Few things mix as well as marijuana and food. Still, it’s rare to find both a good cook and a good budtender in the same person. That’s about to change.
Mindy Segal, a well-known Chicago chef, said in December that she would use her culinary talents to whip up cannabis edibles for medical marijuana patients. She will be baking for Cresco Labs, a cultivation company with three grow sites in Illinois, and she’s likely the first celebrity chef to join the marijuana industry.
Segal said she would be baking granola bites, chocolate brittle bars, cookie batter, and hot chocolate. The recipes come from Cookie Love, a cook book she wrote dedicated to cookies, and should be out by the end of February.
Illinois adopted medical marijuana by legislation in 2013. The first dispensaries started serving patients in November. Patients with any of roughly 40 listed diseases are eligible for medical cannabis; the list includes cancer, multiple sclerosis, and HIV/AIDS.
Edible products increasingly popular
The stores initially didn’t sell edibles because they’re harder to make than most other marijuana products. But if the experience of other states is any guide, edibles will likely become even more popular in Illinois than smokeable cannabis.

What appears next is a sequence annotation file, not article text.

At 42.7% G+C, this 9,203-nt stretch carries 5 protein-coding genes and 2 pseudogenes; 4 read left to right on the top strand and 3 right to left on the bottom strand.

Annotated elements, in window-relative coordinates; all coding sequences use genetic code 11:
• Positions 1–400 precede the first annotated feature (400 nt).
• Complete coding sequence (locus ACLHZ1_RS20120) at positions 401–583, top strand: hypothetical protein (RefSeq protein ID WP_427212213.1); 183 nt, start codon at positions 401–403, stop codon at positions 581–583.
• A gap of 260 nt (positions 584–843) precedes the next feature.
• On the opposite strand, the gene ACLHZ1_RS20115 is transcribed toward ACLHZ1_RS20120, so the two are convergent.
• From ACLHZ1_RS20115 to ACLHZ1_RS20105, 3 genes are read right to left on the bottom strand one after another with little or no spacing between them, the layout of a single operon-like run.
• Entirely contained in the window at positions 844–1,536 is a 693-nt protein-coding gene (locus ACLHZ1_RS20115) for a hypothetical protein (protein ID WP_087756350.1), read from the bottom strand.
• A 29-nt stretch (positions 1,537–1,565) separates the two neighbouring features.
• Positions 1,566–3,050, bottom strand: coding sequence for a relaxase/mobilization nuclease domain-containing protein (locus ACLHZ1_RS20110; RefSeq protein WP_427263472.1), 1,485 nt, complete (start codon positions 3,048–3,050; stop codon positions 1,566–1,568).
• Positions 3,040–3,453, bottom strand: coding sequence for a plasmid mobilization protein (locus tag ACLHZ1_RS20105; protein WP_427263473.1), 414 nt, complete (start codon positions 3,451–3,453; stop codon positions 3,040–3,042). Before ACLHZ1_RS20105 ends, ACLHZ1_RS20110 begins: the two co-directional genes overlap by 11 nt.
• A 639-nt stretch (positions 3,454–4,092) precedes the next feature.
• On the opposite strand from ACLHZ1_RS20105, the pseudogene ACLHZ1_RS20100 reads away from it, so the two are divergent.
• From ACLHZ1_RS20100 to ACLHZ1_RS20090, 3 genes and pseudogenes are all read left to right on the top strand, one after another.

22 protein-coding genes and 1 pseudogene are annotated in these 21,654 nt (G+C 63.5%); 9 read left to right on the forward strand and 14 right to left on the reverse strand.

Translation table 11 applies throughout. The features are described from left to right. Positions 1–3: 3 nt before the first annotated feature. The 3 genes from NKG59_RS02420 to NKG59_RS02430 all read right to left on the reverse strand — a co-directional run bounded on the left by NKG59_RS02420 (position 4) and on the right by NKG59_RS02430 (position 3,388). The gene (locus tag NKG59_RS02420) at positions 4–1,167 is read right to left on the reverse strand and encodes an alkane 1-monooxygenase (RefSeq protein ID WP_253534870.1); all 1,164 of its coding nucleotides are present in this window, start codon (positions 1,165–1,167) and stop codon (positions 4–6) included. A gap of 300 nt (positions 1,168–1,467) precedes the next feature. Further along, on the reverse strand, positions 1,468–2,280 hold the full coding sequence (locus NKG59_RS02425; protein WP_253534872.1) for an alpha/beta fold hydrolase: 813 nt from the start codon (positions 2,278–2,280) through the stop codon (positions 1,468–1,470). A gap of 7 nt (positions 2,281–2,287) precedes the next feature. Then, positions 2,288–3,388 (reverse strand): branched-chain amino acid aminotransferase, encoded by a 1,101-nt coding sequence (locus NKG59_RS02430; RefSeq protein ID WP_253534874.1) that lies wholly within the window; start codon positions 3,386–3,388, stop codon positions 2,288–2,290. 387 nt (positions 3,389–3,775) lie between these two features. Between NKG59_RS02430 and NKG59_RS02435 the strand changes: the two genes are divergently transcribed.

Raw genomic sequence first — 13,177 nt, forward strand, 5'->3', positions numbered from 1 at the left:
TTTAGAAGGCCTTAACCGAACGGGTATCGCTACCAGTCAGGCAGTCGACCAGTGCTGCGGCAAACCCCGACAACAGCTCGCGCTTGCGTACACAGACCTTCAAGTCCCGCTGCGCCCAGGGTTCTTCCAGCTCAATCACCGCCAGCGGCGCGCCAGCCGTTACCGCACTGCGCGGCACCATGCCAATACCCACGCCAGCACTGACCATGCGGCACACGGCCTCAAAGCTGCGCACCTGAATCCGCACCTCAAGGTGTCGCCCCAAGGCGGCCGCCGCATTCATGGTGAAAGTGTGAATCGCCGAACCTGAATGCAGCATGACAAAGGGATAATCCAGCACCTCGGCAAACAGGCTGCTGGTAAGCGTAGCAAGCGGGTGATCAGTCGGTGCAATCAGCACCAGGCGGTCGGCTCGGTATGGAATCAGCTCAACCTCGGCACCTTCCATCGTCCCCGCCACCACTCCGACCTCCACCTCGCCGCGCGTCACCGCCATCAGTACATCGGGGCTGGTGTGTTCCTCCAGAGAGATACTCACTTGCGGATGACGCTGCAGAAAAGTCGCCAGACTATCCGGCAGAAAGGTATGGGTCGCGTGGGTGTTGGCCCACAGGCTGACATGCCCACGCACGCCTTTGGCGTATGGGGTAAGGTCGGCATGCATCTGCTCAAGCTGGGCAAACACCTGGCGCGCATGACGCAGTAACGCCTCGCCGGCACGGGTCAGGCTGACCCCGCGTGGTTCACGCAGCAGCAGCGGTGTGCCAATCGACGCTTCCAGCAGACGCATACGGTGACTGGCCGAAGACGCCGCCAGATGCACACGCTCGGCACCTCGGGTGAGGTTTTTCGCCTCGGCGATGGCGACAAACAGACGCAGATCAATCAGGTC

Segal, 48, isn’t entirely new to marijuana baking. She has “dabbled” in cannabis cooking before, she said, but only for personal use, not to sell. She said she gave the food to friends who suffer from chronic pain.
Tastier medicine for patients
She said she plans to take her business to other states that allow medical marijuana. There are currently 33, though edibles are not allowed in more than a dozen of these states. Segal said she hopes that the better her food tastes, the more it will help patients whose disease or treatment makes it hard to eat.
“I have a lot to learn and a lot to give,” she said. “I’m hoping I can be a leader in the industry.”
Segal said she would use different strains and experiment with potency and various recipes. She said she would start with a peanut butter brittle, a salted toffee smoked almond brittle, and caramelized white chocolate with hints of butterscotch.
Cresco, meanwhile, will be responsible for dosing the food accurately so patients get exactly the amount of cannabis they need. Segal said she picked the company because co-founder Joe Caltabiano survived cancer himself and has a “heartfelt approach.”
More celebrity chef involvement expected
She plans to do the cooking at Cresco’s grow site in Joliet, Ill., one of as many as 22 such farms across the state. Segal said she would supervise the Joliet kitchen but wouldn’t do the daily baking herself.
“Having someone with Mindy’s name brand and credibility enter the cannabis industry says a lot about where this industry is headed,” said Cresco’s other co-founder, Charles Bachtell.
For now, Segal said, she hopes to expand her business to at least five other states in the near future. If her cannabis treats are a hit, she could go even farther than that.